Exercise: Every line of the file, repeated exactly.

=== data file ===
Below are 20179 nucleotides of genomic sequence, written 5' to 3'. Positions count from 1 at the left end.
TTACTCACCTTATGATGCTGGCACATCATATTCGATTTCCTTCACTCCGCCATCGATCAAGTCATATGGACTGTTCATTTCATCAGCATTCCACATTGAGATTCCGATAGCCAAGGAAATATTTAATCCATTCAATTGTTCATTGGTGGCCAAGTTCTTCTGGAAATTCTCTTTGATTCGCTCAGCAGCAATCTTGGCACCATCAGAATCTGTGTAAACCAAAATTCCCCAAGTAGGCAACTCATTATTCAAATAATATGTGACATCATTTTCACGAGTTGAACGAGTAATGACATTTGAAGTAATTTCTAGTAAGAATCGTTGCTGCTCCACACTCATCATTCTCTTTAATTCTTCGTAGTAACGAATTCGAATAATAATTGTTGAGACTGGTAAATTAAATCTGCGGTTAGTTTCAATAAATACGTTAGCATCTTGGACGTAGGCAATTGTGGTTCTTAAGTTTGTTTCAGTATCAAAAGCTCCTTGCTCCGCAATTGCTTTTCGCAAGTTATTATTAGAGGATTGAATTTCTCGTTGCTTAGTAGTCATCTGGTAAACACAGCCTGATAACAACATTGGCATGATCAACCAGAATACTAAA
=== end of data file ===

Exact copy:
Below are 20179 nucleotides of genomic sequence, written 5' to 3'. Positions count from 1 at the left end.
TTACTCACCTTATGATGCTGGCACATCATATTCGATTTCCTTCACTCCGCCATCGATCAAGTCATATGGACTGTTCATTTCATCAGCATTCCACATTGAGATTCCGATAGCCAAGGAAATATTTAATCCATTCAATTGTTCATTGGTGGCCAAGTTCTTCTGGAAATTCTCTTTGATTCGCTCAGCAGCAATCTTGGCACCATCAGAATCTGTGTAAACCAAAATTCCCCAAGTAGGCAACTCATTATTCAAATAATATGTGACATCATTTTCACGAGTTGAACGAGTAATGACATTTGAAGTAATTTCTAGTAAGAATCGTTGCTGCTCCACACTCATCATTCTCTTTAATTCTTCGTAGTAACGAATTCGAATAATAATTGTTGAGACTGGTAAATTAAATCTGCGGTTAGTTTCAATAAATACGTTAGCATCTTGGACGTAGGCAATTGTGGTTCTTAAGTTTGTTTCAGTATCAAAAGCTCCTTGCTCCGCAATTGCTTTTCGCAAGTTATTATTAGAGGATTGAATTTCTCGTTGCTTAGTAGTCATCTGGTAAACACAGCCTGATAACAACATTGGCATGATCAACCAGAATACTAAA